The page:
Showing posts with label apache httpd. Show all posts
Showing posts with label apache httpd. Show all posts

Sunday, September 28, 2014

Learning getting ssl traffic using wireshark and analyze ssl traffic.

Today we are going to study ssl using trace from wireshark. As such, there are few efforts we will need to do and summarize as below.

  1. setup a web server that has ssl certificate configured.

  2. get the network traffic using wireshark.

  3. decode and analyze the network traffic using wireshark.

So first, what is SSL?

Transport Layer Security (TLS) and its predecessor, Secure Sockets Layer (SSL), are cryptographic protocols designed to provide communication security over the Internet.[1] They use X.509 certificates and hence asymmetric cryptography to authenticate the counterparty with whom they are communicating, and to exchange a symmetric key.

If you already have a web server with ssl certicate configured, you can skip step 1. This is the documentation which I used primarily. You may not succeed on the first attempt as it took me several attempts to get the ssl traffic decrypted.  Words of advice, just do not give up.

1. setup a web server that has ssl certificate configured.

With this, you can either get the certificate from an authority or you can generate one. If you do not know how, you can google or you can request in the comment, maybe in the future, I will write a simple one. But here, I assume you have the certicate ready.

In the web server, with apache httpd being the most common, edit the configuration file. In the apache directory, edit the ssl.conf. Example.
<apache httpd directory>/sites-available/default-ssl.conf

SSLCertificateFile /etc/apache2/sites-available/abc_cert.pem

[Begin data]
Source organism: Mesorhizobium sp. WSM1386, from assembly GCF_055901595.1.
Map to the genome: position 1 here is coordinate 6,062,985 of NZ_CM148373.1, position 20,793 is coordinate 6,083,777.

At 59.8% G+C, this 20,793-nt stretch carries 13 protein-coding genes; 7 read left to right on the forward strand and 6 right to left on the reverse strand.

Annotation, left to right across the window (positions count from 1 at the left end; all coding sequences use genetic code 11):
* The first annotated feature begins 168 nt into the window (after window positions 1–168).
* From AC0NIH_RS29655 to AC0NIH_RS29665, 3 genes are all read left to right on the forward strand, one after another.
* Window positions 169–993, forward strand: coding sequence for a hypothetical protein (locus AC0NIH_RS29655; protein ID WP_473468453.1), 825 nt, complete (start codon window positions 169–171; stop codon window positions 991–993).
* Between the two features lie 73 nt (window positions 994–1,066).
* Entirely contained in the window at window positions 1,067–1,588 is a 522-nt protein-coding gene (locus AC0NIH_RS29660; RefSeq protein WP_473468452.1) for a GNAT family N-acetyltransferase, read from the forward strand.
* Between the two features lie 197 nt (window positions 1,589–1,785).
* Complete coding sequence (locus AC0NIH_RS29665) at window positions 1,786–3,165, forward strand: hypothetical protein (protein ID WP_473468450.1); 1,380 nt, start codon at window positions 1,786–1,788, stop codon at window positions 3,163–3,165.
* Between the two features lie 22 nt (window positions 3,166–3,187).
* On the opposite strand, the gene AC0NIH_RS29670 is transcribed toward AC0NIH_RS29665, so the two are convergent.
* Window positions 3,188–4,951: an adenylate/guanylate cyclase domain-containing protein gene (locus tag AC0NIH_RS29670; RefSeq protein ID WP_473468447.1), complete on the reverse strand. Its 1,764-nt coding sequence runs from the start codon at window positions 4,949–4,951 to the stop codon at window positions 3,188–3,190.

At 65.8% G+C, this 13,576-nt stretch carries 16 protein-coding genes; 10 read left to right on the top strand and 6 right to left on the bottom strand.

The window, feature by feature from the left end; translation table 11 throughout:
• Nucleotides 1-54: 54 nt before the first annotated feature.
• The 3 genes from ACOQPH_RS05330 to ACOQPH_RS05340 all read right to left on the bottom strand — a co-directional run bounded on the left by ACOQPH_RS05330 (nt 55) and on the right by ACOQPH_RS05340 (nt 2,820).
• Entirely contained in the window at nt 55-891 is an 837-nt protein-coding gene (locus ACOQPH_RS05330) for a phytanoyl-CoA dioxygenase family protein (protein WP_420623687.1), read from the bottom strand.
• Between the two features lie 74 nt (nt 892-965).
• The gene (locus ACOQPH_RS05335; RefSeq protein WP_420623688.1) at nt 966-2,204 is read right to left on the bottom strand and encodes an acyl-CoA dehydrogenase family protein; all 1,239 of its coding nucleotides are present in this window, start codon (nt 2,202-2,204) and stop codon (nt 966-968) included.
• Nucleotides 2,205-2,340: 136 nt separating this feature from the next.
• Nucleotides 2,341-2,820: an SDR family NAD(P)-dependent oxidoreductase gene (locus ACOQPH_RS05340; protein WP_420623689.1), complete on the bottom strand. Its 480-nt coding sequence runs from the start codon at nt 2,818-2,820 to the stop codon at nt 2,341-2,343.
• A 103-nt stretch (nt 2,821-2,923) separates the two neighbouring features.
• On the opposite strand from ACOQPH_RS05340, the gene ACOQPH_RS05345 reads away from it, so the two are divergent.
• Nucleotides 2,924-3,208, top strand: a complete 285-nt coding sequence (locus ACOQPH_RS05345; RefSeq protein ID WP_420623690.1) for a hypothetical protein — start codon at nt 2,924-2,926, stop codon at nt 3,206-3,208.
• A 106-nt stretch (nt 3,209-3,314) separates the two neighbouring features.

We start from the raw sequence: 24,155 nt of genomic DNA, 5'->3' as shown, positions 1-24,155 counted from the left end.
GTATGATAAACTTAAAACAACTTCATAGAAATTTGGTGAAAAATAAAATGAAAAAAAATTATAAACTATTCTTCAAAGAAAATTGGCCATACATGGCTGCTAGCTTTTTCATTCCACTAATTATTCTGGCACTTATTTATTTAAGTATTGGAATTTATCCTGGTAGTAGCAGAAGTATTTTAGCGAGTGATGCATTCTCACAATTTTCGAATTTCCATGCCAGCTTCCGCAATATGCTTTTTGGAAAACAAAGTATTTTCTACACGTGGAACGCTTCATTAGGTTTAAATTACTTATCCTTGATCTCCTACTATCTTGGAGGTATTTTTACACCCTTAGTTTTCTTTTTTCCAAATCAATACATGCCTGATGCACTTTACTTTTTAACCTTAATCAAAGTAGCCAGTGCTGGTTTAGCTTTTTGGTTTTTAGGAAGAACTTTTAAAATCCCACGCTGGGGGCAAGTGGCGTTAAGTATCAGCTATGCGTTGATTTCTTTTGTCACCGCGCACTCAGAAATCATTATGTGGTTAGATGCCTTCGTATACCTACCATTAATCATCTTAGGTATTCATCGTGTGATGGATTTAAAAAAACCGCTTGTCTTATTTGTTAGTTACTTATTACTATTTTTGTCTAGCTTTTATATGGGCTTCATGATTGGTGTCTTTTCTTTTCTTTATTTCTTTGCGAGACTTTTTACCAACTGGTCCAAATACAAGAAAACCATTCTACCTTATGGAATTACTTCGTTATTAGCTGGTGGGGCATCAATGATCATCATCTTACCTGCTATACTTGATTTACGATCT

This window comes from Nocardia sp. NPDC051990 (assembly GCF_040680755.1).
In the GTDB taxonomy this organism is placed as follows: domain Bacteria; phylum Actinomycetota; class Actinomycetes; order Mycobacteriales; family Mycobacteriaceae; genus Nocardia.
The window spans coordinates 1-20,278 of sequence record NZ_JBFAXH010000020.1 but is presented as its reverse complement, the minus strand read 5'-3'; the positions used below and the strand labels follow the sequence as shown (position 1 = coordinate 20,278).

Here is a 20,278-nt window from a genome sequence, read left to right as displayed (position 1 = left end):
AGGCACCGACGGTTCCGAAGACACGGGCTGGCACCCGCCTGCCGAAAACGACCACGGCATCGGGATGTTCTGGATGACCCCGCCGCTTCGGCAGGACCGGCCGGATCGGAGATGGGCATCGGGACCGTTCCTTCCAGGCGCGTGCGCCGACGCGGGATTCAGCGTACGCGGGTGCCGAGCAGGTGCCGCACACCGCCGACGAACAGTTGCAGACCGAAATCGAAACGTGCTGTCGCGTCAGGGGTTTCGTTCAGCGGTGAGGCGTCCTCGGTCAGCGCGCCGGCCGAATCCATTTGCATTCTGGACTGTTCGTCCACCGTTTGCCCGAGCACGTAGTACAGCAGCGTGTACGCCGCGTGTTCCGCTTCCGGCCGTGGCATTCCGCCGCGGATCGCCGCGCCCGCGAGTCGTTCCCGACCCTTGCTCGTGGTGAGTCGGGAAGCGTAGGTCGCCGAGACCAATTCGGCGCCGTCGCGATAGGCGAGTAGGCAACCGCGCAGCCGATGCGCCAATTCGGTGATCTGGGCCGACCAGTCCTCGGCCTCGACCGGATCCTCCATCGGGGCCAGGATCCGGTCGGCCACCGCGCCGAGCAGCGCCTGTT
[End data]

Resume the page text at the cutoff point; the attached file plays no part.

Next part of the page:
SSLCertificateKeyFile /etc/apache2/sites-available/abc_private_key.pem

change to according where you place the certificate and its private key. Enable this site and restart apache httpd and then you are set. I won't go into details for troubleshoothing problem if you encounter as this is not the main focus of this article and should leave as an exercise.

2. get the network traffic using wireshark.

Make sure wireshark that is currently installed has GnuTLS compiled. You can check using command below. The output must have GnuTLS and Gcrypt available.
$ wireshark --version | grep GnuTLS
with GnuTLS 2.12.23, with Gcrypt 1.5.3, with MIT Kerberos, with GeoIP, with
1.6.1, with libz 1.2.8, GnuTLS 2.12.23, Gcrypt 1.5.4, without AirPcap.

Then now launch wireshark using root. Ignore about the warnings or information you receive during launch wireshark as root. Note, you can also using dumpcap when you need to capture in the server, but I have not verify if this solution is working. $ sudo dumpcap -i wlan0 -f 'host and tcp port 443' . Probably not because you need to configure the server private key and the client (browser) random key. That should leave as another exercise.
$ sudo wireshark

There are some fields black out for obvious reason, we want to protect the server and client. But it should be self descriptive when you complete the steps as mentioned here.

We will first configure section in ssl configuration so that wireshark will be able to decrypt the data traffic. As such, you will need the server private key, which you can get from step 1 above. To configure that, go to Edit then Preferences... see screenshot below.


A window from Wireshark: Preferences pop up. Now on the left menu, expand the Protocols in the tree and look for SSL.  See screenshot below.


First, we will configure RSA keys list. Click on the Edit... button. Then another window pop up. Now add the server key. There are four out of five fields you need to fill in. See screenshot below for final output. Here I will explain the fields.